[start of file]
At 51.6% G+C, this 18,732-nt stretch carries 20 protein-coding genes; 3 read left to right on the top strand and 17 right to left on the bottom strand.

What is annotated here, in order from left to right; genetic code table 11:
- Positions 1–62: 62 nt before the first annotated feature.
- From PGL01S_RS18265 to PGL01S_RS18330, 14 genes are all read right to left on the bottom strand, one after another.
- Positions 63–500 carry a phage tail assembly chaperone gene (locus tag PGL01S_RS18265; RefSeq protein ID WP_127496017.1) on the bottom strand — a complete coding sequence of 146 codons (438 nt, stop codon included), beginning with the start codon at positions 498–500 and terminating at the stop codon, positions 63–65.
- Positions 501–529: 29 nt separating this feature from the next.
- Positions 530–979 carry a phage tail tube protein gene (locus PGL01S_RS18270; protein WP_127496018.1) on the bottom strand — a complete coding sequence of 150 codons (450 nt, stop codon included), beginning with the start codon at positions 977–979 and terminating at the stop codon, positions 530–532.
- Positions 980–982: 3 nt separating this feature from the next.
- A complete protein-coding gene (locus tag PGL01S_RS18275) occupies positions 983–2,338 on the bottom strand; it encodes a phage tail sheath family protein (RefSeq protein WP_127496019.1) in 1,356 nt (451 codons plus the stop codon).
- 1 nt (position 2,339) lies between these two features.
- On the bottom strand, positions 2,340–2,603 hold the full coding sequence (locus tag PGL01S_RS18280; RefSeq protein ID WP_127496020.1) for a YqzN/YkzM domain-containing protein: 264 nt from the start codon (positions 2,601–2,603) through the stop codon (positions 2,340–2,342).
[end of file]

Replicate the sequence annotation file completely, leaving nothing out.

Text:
At 51.6% G+C, this 18,732-nt stretch carries 20 protein-coding genes; 3 read left to right on the top strand and 17 right to left on the bottom strand.

What is annotated here, in order from left to right; genetic code table 11:
- Positions 1–62: 62 nt before the first annotated feature.
- From PGL01S_RS18265 to PGL01S_RS18330, 14 genes are all read right to left on the bottom strand, one after another.
- Positions 63–500 carry a phage tail assembly chaperone gene (locus tag PGL01S_RS18265; RefSeq protein ID WP_127496017.1) on the bottom strand — a complete coding sequence of 146 codons (438 nt, stop codon included), beginning with the start codon at positions 498–500 and terminating at the stop codon, positions 63–65.
- Positions 501–529: 29 nt separating this feature from the next.
- Positions 530–979 carry a phage tail tube protein gene (locus PGL01S_RS18270; protein WP_127496018.1) on the bottom strand — a complete coding sequence of 150 codons (450 nt, stop codon included), beginning with the start codon at positions 977–979 and terminating at the stop codon, positions 530–532.
- Positions 980–982: 3 nt separating this feature from the next.
- A complete protein-coding gene (locus tag PGL01S_RS18275) occupies positions 983–2,338 on the bottom strand; it encodes a phage tail sheath family protein (RefSeq protein WP_127496019.1) in 1,356 nt (451 codons plus the stop codon).
- 1 nt (position 2,339) lies between these two features.
- On the bottom strand, positions 2,340–2,603 hold the full coding sequence (locus tag PGL01S_RS18280; RefSeq protein ID WP_127496020.1) for a YqzN/YkzM domain-containing protein: 264 nt from the start codon (positions 2,601–2,603) through the stop codon (positions 2,340–2,342).